Thakurda said “Don’t stop now…this area is not safe these days…”

Deepak was confused and replied “But there’s a fire burning and I can clearly see people around the fire”.

Thakurda replied “They are no good for you Deepak…don’t even look at them if you value my advice!”

Deepak couldn’t understand why Thakurda was telling him what he was and he was too tired to think and rationalize. He was only glad he had some company, that too of this old man whom he loved like his own grandfather.

But Thakurda’s words did rouse his curiosity…so as they got closer to the fire (it was along their path), he sneaked a look. There were men, women and children standing and sitting around the fire…their faces turned away from him. Suddenly one little girl turned to catch him staring.

What he saw chilled Deepak’s blood. This was no little girl…the face was white as paper…and eyes were black as the night, sunk into their sockets…with dark circles around them. The face was gaunt and skinny (but a skin covering the bones). He stopped, transfixed at the ghastly sight when he felt his hand being yanked (and with it his whole body seemingly uprooted from that spot).


Thakurda’s voice brought him back to his senses – “Don’t look! Don’t Look! Let’s get going…faster, faster…but don’t run!”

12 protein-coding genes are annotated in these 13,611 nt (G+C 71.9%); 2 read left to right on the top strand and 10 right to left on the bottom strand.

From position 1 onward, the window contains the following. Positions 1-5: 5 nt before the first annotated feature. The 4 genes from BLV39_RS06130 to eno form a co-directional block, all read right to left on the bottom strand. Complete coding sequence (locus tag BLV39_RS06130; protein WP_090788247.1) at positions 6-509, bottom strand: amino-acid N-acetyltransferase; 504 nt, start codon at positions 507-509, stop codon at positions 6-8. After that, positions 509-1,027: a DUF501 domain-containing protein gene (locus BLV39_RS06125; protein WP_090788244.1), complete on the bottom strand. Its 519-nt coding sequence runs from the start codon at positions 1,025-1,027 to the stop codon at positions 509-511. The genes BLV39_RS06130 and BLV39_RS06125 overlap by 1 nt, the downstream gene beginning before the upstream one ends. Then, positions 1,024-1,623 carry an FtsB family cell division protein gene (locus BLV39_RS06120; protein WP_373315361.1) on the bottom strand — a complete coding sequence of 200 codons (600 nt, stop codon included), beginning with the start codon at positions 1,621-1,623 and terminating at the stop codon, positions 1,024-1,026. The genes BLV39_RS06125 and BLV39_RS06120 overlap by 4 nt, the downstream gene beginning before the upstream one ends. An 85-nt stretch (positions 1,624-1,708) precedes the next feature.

After another half hour’s breathless walking/running…they reached the pond behind his home. There was a solitary light burning at the window of his parents’ old brick and wood home.


Thakurda told him “Deepak, go wash yourself in the pond and tell your mother to fix us something to eat, perhaps some tea to drink…I don’t know about you…but I am exhausted. Let me take care of another little thing here and then join you inside”.


It was well past 2 AM by then and the fog had gotten thicker. Deepak quickly washed his feet and hands in the pond and walked towards his home. His mother was sitting up, propped against the wall, he could see through the window. As he knocked on the door, she got up, startled…and asked “Ke okhane…ke eshechey?” (Who’s there..who’s come?)


Deepak called out “Ami Ma…ei elam Kolkata theke” (It’s me Mother…I just arrived from Kolkata)


Mother opened the door and hugged her son. And the next five minutes were chaotic, with all members of the family being roused and joyful greetings (everyone was happy to see him safe and sound, as was he seeing them safe).


Slowly as order returned in their living room, Deepak told his mother – “Ma, tumi amader jonno kichu khawar aar cha toiri koro to…amader dujoneri bheeshon khide peyeche” (Ma…could you please arrange for some food and tea for us…we are both very hungry).


Ma looked at him and asked “Who else is there with you? Did you bring a friend from Kolkata?”


Deepak said “No…Ishan Thakurda found me near the fields and escorted me home. He said he’ll join us in a short while…to ask you to prepare something to eat and some brew some tea”.


There was a frigid silence all of a sudden…everyone looked shocked.

Deepak struggled with his words as he realized something wasn’t right…the hair on the nape of his neck was standing up in attention!

“What is the matter? Why do you all look like you saw a ghost?”


Ma replied “How could you have met Ishan Thakurda? He passed away last month, right one week after the cholera outbreak. He caught it while helping other victims!”